‘I have been advised by my GP that the knee pain my 14-year-old son is having is something called Osgood Schlatters disease and that it can be helped with physiotherapy and rest. What exactly is this and what is the best way to manage it?’
Anne Marie Pier, Horder Healthcare Chartered Physiotherapist, answers the question:
What is Osgood Schlatters Disease?
This is not truly a ‘disease’ and is not as serious as it sounds. It is characterised by activity-related pain just below the kneecap (patella) at the top of the shin bone. It was named after Dr Osgood an American orthopaedic surgeon and Carl B. Schlatter, a Swiss surgeon who described the condition independently in 1903.
It can often be dismissed as ‘growing pains’, and although will usually settle down once adolescents stop growing, if left untreated up to 60 per cent will have discomfort in the knee area as adults.
It occurs most commonly with strenuous, high impact activities, sports like running, dance, netball, football, gymnastics etc. It can be triggered by a trauma or a rapid growth spurt and is caused by the pull of the strong thigh and calf muscles on the tendons that attach them to the bone. The bones often grow much quicker than the surrounding soft tissue and the muscles get left behind, causing increased tension at the tendon.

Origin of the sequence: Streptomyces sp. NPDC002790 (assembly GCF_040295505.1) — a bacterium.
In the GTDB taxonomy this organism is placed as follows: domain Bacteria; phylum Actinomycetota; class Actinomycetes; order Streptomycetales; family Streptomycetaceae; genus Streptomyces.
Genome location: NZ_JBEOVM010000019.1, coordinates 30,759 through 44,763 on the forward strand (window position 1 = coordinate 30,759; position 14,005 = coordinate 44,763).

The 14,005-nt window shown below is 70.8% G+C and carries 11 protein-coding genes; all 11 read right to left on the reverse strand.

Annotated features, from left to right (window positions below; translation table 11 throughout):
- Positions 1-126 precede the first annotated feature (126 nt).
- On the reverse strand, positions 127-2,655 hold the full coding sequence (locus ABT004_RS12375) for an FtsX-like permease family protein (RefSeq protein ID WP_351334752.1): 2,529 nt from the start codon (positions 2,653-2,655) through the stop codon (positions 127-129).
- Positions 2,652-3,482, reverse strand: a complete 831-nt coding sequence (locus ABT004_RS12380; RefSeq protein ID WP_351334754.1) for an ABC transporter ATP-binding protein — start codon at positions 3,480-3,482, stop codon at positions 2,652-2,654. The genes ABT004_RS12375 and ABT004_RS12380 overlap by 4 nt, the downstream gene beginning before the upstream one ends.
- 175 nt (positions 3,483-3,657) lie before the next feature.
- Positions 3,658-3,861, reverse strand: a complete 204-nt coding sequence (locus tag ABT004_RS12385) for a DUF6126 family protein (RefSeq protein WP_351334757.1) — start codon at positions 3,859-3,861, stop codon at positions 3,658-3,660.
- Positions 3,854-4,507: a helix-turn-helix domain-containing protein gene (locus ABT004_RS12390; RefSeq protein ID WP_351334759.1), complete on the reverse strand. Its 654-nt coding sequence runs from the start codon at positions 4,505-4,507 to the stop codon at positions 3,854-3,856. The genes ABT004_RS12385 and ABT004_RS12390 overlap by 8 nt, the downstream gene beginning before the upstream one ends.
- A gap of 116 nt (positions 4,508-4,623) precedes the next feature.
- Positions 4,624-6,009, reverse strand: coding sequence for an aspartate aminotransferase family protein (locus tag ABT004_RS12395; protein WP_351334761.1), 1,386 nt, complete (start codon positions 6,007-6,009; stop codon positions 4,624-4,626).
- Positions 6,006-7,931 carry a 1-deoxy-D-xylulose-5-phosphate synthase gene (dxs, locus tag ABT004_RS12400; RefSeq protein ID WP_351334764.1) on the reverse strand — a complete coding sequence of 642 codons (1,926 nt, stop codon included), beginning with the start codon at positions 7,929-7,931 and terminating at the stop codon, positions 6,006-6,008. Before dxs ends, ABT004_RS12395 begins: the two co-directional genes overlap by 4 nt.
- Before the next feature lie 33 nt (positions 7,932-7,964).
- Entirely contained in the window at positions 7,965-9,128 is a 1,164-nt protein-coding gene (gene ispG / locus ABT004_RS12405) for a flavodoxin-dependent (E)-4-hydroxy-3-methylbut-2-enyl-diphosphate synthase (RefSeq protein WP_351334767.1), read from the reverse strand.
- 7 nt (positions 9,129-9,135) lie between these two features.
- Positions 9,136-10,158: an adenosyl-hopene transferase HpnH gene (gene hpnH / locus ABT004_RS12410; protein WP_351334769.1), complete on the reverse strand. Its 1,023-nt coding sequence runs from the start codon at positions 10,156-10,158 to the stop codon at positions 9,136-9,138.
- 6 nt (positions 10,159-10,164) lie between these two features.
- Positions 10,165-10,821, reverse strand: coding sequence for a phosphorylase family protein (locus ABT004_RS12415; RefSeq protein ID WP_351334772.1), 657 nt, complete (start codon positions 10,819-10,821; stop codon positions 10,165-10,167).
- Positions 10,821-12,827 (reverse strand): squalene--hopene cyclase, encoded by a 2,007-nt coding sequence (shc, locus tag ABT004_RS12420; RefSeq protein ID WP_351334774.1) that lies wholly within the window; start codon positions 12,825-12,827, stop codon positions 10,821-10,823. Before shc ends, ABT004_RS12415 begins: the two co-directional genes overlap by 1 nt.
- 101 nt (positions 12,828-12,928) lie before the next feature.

How does it affect girls and boys?
Girls are usually affected aged 8-13 and boys affected aged 10-15, coinciding with the periods of rapid growth. There is a genetic element, and often close relatives of affected children will have a prominent bony lump at the front of the knee, where the body has tried to heal itself by laying down extra bone.
Treating Osgood Schlatters Disease
Treatment is mainly focused around managing the acute pain and activity modification. If the child is only experiencing mild discomfort they may be able to continue close to their current level of activity with short periods of rest. Otherwise, the activity should be modified to an acceptable level, which can vary from person to person.
Exercise can be adjusted by thinking about the duration, intensity or the frequency. The type of exercise can be changed for those that require less running and jumping. Pain can be managed by applying ice to the painful area for 10-15 minutes after activity and over-the-counter anti-inflammatory medication.
Physiotherapy input may be beneficial if recovery is slow or for advice on how to proceed with exercise and activities, particularly with regards to particular stretching and strengthening exercises for the thigh muscles.